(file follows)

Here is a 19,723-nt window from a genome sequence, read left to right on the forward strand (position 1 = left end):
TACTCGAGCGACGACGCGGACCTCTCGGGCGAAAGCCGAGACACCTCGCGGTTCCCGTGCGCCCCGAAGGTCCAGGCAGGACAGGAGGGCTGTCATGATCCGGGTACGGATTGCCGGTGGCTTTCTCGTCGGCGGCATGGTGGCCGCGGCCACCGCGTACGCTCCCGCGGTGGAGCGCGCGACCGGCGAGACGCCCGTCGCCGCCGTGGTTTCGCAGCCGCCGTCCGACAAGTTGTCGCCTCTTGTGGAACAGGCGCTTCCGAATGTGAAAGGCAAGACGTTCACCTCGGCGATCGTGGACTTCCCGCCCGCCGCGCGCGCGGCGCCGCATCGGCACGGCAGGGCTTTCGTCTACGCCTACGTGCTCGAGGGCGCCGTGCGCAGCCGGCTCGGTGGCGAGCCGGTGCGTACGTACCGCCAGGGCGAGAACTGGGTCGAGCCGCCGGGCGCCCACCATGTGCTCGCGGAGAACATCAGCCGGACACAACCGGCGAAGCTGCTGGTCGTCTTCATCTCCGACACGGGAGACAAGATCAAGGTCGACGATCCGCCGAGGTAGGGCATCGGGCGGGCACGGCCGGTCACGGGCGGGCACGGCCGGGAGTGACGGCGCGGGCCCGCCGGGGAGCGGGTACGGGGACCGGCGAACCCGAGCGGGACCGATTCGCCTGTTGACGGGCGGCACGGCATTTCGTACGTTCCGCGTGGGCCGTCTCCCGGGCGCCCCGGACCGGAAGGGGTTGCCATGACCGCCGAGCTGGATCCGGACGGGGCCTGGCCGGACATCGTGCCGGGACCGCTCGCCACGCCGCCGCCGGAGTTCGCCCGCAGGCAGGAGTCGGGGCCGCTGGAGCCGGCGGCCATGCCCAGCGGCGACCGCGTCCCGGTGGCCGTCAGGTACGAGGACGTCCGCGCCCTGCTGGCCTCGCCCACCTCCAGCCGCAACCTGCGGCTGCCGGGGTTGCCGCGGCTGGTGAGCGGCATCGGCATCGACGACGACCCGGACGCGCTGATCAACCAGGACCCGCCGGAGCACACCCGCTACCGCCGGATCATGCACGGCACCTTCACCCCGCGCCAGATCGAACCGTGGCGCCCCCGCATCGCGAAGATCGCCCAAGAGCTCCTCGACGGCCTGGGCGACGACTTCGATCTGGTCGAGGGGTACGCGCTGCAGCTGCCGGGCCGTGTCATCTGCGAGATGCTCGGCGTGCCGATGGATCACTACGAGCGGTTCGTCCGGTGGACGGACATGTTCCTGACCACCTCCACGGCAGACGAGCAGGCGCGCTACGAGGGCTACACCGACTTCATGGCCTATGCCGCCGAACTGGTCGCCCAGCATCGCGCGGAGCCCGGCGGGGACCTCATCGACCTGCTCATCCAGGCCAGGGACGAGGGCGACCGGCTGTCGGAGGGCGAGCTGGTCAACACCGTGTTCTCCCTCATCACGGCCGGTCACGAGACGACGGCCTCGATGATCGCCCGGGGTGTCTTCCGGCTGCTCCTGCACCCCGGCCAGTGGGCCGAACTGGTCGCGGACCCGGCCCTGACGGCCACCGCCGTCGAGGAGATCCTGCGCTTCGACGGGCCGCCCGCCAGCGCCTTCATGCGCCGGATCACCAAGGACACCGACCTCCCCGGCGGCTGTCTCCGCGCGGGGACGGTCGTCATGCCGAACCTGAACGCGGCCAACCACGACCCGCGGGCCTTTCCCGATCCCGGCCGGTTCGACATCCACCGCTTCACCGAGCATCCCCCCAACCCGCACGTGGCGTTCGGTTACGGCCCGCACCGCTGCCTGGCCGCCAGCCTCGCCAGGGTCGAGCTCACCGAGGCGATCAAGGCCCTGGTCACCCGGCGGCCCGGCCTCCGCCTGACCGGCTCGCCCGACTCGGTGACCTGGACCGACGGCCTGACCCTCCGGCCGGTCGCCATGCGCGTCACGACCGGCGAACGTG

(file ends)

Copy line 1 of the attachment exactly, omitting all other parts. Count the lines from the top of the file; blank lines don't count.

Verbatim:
Here is a 19,723-nt window from a genome sequence, read left to right on the forward strand (position 1 = left end):